China is calling for the lifting of sanctions on Burma imposed by the United States and Europe.
Foreign Ministry spokesman Hong Lei says China welcomes Burma's apparent warming towards the United States, as Secretary of State Hillary Clinton makes a landmark trip to the southeast Asian nation.
Hong says China welcomes the policies taken by the Burmese government to push forward internal political reconciliation. At the same time, he says China believes Burma and western countries should increase contact and improve relations on the basis of mutual respect.
At a regular briefing Thursday, Hong also pointed to one concrete action Washington could take - lifting sanctions on Burma.
Hong says China believes that what he referred to as “relevant countries” should lift sanctions on Burma to promote that country's stability and development.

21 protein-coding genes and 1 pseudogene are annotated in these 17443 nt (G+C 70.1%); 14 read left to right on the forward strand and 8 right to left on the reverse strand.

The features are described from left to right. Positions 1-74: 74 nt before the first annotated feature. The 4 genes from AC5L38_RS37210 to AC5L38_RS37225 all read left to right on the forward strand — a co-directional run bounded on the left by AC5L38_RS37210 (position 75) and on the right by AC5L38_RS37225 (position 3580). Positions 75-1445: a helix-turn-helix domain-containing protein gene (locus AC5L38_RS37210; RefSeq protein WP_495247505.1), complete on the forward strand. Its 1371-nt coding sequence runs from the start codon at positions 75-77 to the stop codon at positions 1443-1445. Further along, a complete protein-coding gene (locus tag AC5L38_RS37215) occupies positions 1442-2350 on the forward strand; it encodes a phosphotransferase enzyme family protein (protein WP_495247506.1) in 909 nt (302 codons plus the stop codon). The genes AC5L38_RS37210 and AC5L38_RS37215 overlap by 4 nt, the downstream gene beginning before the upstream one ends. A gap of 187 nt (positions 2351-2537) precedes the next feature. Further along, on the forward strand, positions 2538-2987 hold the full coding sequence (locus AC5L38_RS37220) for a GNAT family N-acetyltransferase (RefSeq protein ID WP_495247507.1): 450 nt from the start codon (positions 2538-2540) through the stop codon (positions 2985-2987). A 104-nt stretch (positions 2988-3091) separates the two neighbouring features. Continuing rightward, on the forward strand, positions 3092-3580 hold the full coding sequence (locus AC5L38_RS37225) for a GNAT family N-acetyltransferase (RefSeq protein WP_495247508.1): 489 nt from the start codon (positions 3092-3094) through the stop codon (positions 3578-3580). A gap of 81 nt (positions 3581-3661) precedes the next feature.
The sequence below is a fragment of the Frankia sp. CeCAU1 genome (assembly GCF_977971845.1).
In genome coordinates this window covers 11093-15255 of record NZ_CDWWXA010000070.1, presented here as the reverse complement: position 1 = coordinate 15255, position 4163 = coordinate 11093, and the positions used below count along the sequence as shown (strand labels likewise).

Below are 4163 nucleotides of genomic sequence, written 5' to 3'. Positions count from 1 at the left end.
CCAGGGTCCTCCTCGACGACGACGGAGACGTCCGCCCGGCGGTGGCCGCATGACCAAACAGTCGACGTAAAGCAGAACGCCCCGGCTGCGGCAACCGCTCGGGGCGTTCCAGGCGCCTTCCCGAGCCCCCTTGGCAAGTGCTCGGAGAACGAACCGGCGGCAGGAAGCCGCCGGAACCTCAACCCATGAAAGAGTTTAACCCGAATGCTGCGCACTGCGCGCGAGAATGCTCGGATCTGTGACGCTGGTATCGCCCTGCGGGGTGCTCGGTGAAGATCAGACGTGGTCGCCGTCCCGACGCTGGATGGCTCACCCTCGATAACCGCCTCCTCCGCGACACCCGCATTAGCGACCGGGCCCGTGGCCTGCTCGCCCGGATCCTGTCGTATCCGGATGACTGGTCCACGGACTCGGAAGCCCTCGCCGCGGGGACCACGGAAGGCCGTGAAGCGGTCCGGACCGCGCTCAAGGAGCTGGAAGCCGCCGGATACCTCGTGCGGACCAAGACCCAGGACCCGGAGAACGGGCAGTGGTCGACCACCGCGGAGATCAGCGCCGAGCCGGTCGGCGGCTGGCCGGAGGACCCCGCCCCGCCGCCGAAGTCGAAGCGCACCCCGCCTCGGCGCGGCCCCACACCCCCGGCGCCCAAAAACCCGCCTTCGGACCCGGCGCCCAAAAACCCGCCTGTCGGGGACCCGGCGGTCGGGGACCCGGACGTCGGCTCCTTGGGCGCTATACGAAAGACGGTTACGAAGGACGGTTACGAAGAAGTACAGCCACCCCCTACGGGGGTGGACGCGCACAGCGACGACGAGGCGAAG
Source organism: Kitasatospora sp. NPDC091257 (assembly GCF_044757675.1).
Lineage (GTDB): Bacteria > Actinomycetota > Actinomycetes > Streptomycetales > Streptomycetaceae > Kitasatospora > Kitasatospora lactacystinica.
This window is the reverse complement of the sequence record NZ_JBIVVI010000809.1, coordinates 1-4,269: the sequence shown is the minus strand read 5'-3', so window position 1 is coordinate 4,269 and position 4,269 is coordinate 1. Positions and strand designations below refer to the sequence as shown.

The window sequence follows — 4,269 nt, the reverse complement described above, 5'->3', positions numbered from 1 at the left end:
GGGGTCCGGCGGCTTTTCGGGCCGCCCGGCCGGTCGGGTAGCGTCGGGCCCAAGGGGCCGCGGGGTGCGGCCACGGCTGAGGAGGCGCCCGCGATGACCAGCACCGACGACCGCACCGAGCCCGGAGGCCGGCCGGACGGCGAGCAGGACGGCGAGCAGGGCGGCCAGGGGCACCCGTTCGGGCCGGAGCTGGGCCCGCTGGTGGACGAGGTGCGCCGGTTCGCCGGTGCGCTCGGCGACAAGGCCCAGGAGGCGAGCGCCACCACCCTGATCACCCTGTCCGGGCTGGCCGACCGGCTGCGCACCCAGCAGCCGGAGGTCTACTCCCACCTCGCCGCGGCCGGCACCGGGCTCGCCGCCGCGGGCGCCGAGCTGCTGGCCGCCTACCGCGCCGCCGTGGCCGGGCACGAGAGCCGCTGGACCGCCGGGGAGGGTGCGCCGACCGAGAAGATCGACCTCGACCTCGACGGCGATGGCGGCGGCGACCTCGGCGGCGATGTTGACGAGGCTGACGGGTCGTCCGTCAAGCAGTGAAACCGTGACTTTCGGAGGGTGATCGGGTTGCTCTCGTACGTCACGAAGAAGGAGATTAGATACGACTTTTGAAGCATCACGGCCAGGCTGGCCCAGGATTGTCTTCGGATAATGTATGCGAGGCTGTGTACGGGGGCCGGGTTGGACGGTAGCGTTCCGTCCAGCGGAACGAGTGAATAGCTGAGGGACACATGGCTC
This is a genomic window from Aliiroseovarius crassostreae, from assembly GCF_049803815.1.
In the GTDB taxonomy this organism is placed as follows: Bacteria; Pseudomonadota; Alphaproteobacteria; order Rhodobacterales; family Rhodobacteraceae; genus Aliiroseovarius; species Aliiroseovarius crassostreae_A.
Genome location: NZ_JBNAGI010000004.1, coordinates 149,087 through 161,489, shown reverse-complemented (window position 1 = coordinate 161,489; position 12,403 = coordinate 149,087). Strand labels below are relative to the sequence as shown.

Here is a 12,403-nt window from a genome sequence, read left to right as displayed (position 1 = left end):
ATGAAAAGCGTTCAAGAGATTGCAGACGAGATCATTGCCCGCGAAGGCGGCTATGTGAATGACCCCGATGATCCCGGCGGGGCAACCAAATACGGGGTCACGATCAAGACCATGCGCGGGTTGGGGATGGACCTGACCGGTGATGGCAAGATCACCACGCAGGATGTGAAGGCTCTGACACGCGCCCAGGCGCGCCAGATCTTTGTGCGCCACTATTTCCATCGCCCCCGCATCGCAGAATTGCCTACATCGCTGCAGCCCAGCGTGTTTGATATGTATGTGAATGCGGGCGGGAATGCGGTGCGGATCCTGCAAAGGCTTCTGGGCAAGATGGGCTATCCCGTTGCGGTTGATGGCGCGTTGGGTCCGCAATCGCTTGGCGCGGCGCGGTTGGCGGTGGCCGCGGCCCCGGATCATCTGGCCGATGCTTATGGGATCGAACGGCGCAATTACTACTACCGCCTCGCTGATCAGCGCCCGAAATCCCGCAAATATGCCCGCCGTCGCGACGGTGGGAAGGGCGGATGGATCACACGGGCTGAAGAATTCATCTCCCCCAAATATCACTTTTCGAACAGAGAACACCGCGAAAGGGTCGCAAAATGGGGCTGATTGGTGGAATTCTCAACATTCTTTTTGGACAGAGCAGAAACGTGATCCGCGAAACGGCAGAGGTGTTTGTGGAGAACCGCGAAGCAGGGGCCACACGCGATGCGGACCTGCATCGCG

Secretary Clinton has made it clear that the United States needs to see more progress on human rights before it will consider ending economic sanctions.
Despite the Chinese government's official welcoming of U.S.-Burma rapprochement, Chinese media and experts have accused Washington of using Burma as part of a strategy to contain China.
John Blaxland is a former Australian military attache to Burma. He says China's role as Burma's big brother cannot be underestimated.
“China obviously has a very important role to play in the future of Burma, and the Burmese recognize that, but they need some wiggle room," said Blaxland. "They're concerned, I believe, that they don't want to be too beholden to the Chinese.”
He adds that the military relationship with China is the most important one that Burma has. He says China supplies most of Burma's military equipment and the two countries have close military exchange programs.